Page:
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Collective worship in schools

Schools could be found in breach of failing to fulfil requirements for daily ‘collective worship’.

The Education Act (1944) requires all maintained schools to provide a daily act of collective worship. Many schools have allowed this requirement to gradually lapse as the UK becomes more secular. However this recent article in the Times Educational Supplement has raised the potential threat that schools could be investigated for not complying with the requirements cited in the Education Act (1944) to provide collective worship.
It is a retrograde step that some MPs appear to be advocating upholding these archaic requirements for collective worship. The implication being that schools could be reported and subsequently investigated for failing to conform to the requirements of the Education Act (1944). The ‘collective worship’ requirement was dying a natural death anyway as many schools merely paid lip-service to it, at best. Other schools just ignored it and got on with non-religious daily assemblies. Of course, faith schools still insist on it, despite the fact that they are ‘maintained’ schools (funded by all us tax-payers) and have to provide places for children from non-religious backgrounds, or from other religions. (Author’s note: I’m not getting into the labelling of children as ‘non-religious’ or ‘religious’ in the topic of this post). The point is that the Education Act (1944) advocates and requires ‘collective worship’ from the ‘accepted Christian normality’ for the ‘moral and spiritual’ development of children. All parents, non-religious or otherwise, have the right to have their children excused from collective worship and religious education classes. Hopefully, this will always be with your child’s informed consent.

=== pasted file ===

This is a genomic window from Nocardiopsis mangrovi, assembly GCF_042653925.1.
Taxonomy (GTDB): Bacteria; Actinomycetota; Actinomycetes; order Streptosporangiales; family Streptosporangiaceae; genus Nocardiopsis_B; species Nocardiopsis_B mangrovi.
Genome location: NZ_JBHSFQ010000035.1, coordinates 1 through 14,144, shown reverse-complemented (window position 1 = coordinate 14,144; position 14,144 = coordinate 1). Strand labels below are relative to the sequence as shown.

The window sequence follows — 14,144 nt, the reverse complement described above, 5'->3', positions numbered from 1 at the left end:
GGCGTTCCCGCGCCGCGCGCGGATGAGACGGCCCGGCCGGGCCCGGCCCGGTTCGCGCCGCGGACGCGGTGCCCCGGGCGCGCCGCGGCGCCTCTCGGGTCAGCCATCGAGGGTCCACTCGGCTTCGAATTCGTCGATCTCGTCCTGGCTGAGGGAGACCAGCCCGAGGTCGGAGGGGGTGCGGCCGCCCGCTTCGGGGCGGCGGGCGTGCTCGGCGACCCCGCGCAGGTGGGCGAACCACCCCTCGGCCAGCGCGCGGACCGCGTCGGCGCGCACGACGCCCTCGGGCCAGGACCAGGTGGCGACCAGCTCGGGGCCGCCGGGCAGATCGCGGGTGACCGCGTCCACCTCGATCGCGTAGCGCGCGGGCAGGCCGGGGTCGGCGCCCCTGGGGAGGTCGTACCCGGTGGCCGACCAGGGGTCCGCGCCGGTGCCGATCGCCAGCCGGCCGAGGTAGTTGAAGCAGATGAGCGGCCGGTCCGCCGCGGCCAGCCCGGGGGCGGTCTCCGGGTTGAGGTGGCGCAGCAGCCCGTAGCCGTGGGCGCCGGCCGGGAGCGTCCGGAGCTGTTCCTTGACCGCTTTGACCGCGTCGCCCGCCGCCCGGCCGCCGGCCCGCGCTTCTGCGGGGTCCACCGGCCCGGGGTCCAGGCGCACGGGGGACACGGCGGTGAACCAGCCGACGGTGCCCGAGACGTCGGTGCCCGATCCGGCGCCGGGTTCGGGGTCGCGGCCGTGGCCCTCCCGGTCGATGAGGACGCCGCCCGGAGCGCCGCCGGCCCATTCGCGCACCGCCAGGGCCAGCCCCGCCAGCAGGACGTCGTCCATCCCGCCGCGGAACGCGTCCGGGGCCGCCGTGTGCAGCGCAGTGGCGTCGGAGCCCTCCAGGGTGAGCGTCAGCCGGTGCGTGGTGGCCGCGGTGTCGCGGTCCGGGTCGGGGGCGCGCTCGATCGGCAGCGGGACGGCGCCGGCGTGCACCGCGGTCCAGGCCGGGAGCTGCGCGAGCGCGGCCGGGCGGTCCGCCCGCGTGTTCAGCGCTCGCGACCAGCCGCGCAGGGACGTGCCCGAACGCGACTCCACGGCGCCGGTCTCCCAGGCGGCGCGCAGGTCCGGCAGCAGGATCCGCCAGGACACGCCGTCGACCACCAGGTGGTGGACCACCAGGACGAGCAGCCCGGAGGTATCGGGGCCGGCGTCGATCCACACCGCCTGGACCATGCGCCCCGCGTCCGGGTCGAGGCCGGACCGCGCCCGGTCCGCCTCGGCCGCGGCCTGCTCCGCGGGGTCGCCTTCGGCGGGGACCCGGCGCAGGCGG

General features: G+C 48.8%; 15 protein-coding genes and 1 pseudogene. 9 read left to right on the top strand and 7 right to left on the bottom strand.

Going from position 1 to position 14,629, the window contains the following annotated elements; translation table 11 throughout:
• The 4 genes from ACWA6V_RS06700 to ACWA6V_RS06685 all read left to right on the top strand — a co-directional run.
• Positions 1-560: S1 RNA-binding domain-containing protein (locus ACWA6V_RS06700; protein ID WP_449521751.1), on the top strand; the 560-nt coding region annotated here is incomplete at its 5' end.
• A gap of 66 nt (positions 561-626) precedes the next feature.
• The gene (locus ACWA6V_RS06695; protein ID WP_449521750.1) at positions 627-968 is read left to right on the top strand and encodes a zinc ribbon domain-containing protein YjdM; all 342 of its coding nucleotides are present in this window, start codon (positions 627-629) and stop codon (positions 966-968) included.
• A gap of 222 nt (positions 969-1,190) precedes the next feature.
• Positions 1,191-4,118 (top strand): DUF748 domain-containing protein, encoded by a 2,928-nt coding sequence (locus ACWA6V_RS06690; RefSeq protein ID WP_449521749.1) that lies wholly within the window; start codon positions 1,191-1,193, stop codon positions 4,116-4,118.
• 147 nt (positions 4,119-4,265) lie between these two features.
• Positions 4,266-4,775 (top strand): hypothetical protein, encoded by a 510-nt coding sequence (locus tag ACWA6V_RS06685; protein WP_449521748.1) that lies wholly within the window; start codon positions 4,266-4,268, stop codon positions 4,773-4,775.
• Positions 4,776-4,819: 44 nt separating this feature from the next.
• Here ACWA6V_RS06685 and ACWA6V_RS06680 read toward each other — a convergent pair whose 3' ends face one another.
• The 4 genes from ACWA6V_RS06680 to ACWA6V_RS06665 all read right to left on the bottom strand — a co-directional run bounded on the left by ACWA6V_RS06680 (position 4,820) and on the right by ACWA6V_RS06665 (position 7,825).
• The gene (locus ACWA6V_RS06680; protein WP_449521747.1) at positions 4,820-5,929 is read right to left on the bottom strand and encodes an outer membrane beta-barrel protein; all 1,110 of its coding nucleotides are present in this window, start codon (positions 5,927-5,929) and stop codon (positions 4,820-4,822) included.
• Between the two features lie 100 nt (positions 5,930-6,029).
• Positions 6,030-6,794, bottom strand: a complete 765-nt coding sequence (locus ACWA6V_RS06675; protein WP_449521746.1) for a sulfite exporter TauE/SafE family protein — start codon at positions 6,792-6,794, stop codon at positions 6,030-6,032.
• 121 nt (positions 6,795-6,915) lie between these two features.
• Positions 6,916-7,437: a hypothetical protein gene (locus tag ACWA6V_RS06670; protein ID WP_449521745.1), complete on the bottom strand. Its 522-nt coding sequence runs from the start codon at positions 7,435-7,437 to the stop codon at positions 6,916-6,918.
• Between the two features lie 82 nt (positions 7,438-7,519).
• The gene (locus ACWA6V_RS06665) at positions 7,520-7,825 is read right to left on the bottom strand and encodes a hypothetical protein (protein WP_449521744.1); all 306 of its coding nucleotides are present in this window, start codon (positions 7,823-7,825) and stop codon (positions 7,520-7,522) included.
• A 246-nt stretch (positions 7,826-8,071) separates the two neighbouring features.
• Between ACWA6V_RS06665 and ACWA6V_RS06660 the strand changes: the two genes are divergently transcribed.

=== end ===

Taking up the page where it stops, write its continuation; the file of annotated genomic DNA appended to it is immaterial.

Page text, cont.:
This Post Has One Comment

  1. Rad Doherty

    Belief in god(s) and belief in witches is equally superstitious – and harmful.

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